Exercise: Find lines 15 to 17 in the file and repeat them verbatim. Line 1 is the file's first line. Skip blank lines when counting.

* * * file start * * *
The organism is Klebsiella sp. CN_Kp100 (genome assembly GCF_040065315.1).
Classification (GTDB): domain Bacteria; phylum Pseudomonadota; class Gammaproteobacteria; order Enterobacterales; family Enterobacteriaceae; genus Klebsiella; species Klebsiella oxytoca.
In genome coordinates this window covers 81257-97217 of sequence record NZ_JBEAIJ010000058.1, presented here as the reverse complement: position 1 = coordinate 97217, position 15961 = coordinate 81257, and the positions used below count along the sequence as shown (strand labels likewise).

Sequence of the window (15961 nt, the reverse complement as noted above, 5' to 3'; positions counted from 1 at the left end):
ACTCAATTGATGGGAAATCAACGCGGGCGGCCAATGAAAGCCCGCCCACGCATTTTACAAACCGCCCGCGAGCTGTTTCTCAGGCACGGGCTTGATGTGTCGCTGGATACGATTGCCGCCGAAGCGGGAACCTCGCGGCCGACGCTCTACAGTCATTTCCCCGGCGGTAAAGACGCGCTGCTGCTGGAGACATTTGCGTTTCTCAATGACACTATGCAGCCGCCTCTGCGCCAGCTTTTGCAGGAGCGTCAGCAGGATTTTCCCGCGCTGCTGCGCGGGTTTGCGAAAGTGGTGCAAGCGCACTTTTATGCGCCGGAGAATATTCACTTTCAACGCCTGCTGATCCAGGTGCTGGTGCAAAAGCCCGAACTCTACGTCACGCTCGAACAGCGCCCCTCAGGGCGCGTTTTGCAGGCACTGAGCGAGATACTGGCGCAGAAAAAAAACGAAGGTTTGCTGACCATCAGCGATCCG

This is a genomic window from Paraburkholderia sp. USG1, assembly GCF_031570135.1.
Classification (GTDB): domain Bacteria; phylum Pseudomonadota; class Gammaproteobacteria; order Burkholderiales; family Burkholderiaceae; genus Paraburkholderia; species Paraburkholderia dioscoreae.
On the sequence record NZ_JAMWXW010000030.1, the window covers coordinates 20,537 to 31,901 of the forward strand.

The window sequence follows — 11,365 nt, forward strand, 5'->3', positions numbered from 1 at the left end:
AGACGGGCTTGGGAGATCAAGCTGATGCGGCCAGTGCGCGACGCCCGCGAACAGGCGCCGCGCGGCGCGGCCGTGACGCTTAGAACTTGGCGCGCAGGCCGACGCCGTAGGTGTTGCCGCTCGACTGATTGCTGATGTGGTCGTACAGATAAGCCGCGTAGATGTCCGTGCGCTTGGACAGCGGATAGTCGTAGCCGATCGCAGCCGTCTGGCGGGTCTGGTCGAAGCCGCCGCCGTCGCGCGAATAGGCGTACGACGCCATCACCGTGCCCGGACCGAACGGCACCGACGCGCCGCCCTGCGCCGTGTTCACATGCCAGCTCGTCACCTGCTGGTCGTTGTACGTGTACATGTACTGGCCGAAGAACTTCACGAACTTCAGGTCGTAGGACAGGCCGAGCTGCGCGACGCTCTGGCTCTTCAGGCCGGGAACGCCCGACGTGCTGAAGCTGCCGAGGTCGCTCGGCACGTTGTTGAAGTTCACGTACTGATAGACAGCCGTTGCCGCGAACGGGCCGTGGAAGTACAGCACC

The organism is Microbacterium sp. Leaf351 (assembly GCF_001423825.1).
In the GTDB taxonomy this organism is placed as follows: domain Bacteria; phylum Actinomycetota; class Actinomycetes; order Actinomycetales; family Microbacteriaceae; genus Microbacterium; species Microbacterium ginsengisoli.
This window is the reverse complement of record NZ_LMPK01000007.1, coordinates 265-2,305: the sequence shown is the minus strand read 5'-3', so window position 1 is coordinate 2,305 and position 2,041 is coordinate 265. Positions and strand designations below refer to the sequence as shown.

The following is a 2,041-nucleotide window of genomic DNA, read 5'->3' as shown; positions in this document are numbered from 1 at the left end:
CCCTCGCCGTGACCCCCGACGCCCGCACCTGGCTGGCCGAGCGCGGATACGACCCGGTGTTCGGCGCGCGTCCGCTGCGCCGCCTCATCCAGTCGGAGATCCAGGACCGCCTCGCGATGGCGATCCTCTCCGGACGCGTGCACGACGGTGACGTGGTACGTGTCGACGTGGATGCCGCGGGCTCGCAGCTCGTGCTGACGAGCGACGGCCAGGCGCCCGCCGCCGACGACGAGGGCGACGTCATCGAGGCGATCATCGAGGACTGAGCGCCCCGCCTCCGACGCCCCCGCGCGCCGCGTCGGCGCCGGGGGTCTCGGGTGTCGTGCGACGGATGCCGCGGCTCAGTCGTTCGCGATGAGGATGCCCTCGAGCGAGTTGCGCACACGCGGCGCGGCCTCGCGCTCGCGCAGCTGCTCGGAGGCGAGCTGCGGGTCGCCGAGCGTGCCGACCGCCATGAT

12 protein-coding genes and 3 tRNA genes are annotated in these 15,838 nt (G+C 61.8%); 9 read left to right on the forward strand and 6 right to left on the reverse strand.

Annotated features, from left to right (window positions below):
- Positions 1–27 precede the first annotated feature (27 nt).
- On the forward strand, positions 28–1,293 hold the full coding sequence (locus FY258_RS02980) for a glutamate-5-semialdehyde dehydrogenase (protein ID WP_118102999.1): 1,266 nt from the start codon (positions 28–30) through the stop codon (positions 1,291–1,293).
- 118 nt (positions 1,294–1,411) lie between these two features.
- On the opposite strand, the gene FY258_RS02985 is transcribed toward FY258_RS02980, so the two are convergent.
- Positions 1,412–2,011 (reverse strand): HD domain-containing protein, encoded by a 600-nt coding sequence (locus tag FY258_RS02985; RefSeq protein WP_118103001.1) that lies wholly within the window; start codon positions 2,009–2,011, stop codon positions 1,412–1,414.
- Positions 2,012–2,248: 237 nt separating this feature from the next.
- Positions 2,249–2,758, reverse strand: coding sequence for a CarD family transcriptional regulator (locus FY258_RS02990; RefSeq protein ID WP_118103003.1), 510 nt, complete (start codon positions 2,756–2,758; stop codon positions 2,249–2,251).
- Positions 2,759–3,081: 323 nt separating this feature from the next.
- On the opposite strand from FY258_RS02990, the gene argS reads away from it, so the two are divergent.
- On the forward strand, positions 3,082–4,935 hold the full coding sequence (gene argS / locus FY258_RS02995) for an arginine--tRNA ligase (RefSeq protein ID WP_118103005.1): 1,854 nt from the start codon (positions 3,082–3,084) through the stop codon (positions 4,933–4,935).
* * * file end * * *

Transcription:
CCCTCGCCGTGACCCCCGACGCCCGCACCTGGCTGGCCGAGCGCGGATACGACCCGGTGTTCGGCGCGCGTCCGCTGCGCCGCCTCATCCAGTCGGAGATCCAGGACCGCCTCGCGATGGCGATCCTCTCCGGACGCGTGCACGACGGTGACGTGGTACGTGTCGACGTGGATGCCGCGGGCTCGCAGCTCGTGCTGACGAGCGACGGCCAGGCGCCCGCCGCCGACGACGAGGGCGACGTCATCGAGGCGATCATCGAGGACTGAGCGCCCCGCCTCCGACGCCCCCGCGCGCCGCGTCGGCGCCGGGGGTCTCGGGTGTCGTGCGACGGATGCCGCGGCTCAGTCGTTCGCGATGAGGATGCCCTCGAGCGAGTTGCGCACACGCGGCGCGGCCTCGCGCTCGCGCAGCTGCTCGGAGGCGAGCTGCGGGTCGCCGAGCGTGCCGACCGCCATGAT

12 protein-coding genes and 3 tRNA genes are annotated in these 15,838 nt (G+C 61.8%); 9 read left to right on the forward strand and 6 right to left on the reverse strand.

Annotated features, from left to right (window positions below):